Pierre Gramegna, executive manager of the European Stability Mechanism (ESM), was on a mission in China in early December to attract investments. Meanwhile the ESM, officially a sovereign debt backstop, was exposed as a bank-bailout operation by Italian Treasury Minister Giancarlo Giorgetti.
“We had very fruitful meetings with the Ministry of Finance, the People’s Bank of China, and Chinese investors in our ESM bonds. We also had a meeting with Asian Infrastructure Investment Bank (AIIB) President Jin Liqun,” Gramegna told Xinhua Dec. 5.
While on one side calling for upholding and improving trade between the EU and China, thus implicitly going against so-called “decoupling” or “de-risking,” Gramegna de facto promoted involvement of China in rescuing European megabanks.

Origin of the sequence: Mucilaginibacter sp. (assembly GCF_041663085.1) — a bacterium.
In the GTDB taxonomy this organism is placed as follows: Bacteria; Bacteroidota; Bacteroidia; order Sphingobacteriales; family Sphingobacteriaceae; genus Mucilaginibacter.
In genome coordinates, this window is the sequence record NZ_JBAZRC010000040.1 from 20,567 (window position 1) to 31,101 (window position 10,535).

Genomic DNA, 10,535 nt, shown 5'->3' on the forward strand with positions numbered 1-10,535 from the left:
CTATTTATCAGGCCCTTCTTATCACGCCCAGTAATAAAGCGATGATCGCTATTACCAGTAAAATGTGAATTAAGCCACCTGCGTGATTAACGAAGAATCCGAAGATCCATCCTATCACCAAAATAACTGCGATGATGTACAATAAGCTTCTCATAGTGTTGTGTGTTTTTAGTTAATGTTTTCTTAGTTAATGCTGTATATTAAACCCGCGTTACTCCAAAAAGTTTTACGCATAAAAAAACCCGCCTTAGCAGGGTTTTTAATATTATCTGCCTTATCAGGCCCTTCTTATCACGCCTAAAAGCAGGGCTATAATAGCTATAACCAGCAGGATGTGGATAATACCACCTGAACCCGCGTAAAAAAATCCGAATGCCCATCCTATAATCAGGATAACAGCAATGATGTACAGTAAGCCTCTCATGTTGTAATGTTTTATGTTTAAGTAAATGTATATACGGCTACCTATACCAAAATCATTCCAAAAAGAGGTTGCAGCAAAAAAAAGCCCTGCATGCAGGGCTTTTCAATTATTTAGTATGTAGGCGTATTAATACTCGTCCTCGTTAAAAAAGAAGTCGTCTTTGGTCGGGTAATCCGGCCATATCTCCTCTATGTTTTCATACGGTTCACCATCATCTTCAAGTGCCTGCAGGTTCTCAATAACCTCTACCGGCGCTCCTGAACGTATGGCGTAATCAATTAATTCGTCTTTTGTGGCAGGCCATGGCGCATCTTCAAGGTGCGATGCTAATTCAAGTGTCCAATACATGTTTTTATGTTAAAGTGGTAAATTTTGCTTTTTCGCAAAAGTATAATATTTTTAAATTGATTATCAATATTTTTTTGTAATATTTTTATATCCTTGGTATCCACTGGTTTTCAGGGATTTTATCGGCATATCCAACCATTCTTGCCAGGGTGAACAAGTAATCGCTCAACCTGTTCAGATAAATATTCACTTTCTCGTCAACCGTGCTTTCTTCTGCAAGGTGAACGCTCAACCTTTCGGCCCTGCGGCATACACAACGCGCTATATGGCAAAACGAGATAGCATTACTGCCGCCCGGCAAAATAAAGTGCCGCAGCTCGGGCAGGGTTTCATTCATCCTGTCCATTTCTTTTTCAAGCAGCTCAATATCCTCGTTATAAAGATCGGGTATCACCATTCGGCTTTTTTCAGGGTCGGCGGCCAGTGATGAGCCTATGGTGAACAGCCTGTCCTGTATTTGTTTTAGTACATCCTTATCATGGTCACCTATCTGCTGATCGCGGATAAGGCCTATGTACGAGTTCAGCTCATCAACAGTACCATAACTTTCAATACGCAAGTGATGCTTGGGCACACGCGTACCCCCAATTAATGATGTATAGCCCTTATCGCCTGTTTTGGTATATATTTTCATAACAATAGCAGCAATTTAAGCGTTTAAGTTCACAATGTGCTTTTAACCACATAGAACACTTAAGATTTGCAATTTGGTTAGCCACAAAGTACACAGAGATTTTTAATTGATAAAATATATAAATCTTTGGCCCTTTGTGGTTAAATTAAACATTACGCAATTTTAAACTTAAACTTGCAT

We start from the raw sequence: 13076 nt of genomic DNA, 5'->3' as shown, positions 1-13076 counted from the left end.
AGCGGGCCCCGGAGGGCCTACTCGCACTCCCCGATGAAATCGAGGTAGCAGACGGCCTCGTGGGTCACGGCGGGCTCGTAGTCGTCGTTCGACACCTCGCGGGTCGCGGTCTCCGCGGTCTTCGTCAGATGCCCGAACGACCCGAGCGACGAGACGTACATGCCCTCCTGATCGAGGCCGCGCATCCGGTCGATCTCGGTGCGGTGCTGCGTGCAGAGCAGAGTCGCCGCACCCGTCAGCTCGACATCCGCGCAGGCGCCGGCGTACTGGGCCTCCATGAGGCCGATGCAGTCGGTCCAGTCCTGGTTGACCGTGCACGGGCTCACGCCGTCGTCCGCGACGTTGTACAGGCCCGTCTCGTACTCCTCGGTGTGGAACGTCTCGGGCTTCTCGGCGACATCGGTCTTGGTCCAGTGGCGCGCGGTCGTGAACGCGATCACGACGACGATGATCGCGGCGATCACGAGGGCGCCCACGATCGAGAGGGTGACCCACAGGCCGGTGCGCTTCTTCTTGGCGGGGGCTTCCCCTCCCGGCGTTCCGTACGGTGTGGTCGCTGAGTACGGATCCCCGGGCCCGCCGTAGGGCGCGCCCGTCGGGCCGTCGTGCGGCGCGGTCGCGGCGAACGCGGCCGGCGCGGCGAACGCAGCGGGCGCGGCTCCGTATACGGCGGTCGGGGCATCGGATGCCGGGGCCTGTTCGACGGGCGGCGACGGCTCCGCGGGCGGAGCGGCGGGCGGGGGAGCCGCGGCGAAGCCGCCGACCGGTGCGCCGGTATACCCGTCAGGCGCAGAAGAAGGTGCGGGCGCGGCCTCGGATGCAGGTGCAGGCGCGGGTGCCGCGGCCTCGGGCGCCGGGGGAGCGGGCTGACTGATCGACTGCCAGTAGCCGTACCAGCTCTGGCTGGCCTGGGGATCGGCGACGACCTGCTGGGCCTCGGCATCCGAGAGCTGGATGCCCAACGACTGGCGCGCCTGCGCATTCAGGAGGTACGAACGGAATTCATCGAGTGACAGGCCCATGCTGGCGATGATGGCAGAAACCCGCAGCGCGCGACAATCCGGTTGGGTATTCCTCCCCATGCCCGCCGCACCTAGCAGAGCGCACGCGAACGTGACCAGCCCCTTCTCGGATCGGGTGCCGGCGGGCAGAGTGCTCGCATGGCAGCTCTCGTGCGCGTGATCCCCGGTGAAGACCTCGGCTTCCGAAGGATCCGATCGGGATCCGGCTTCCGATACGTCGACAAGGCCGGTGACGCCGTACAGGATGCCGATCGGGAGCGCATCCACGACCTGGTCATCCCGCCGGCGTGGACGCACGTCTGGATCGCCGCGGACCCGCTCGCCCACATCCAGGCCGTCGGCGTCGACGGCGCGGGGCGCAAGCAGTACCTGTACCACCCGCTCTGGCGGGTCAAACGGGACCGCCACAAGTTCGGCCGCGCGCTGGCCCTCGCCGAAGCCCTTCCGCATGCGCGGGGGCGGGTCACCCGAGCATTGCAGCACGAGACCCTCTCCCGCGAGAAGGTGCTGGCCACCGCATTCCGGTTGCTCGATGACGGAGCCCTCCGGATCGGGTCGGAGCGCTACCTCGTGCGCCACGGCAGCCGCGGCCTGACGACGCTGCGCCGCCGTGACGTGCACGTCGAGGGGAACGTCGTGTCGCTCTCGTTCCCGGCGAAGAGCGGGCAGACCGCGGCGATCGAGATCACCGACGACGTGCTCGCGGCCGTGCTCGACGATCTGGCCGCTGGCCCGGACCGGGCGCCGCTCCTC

The ESM was established by a treaty among euro area member states in 2012, and is now undergoing a reform to upgrade it, from a sovereign debt operation, into a bank-bailout fund as well. The new treaty has been ratified by all EU members except Italy.
Italian Treasury Minister Giancarlo Giorgetti was unusually candid when he explained why Italy is dragging its feet, speaking before a joint session of Chamber and Senate budget committees Dec. 4. “It will be Parliament that will say whether the agreement negotiated by the Italian government at the time is to be approved or not,” said Giorgetti, adding that the reform of the EU’s bailout mechanism submitted to parliament for approval is “not for states, if anything it is for the banks.”